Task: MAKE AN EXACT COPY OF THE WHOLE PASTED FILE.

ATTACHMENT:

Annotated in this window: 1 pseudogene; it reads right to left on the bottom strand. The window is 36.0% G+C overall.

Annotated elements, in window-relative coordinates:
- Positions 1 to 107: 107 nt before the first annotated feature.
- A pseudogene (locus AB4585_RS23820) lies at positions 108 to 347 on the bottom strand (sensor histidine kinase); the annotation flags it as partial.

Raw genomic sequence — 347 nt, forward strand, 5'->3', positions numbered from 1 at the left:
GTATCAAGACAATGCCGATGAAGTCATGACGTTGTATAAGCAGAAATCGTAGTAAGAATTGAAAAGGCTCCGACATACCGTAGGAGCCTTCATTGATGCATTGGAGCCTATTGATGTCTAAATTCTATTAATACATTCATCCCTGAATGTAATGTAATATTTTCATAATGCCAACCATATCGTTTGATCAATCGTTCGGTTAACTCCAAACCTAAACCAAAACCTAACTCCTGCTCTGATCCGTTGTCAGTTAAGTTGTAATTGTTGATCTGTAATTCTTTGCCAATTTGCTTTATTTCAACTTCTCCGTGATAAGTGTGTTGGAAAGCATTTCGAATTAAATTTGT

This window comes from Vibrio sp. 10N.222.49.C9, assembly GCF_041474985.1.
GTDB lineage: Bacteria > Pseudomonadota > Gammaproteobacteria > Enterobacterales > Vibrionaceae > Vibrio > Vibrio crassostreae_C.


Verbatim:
Annotated in this window: 1 pseudogene; it reads right to left on the bottom strand. The window is 36.0% G+C overall.

Annotated elements, in window-relative coordinates:
- Positions 1 to 107: 107 nt before the first annotated feature.
- A pseudogene (locus AB4585_RS23820) lies at positions 108 to 347 on the bottom strand (sensor histidine kinase); the annotation flags it as partial.

Raw genomic sequence — 347 nt, forward strand, 5'->3', positions numbered from 1 at the left:
GTATCAAGACAATGCCGATGAAGTCATGACGTTGTATAAGCAGAAATCGTAGTAAGAATTGAAAAGGCTCCGACATACCGTAGGAGCCTTCATTGATGCATTGGAGCCTATTGATGTCTAAATTCTATTAATACATTCATCCCTGAATGTAATGTAATATTTTCATAATGCCAACCATATCGTTTGATCAATCGTTCGGTTAACTCCAAACCTAAACCAAAACCTAACTCCTGCTCTGATCCGTTGTCAGTTAAGTTGTAATTGTTGATCTGTAATTCTTTGCCAATTTGCTTTATTTCAACTTCTCCGTGATAAGTGTGTTGGAAAGCATTTCGAATTAAATTTGT

This window comes from Vibrio sp. 10N.222.49.C9, assembly GCF_041474985.1.
GTDB lineage: Bacteria > Pseudomonadota > Gammaproteobacteria > Enterobacterales > Vibrionaceae > Vibrio > Vibrio crassostreae_C.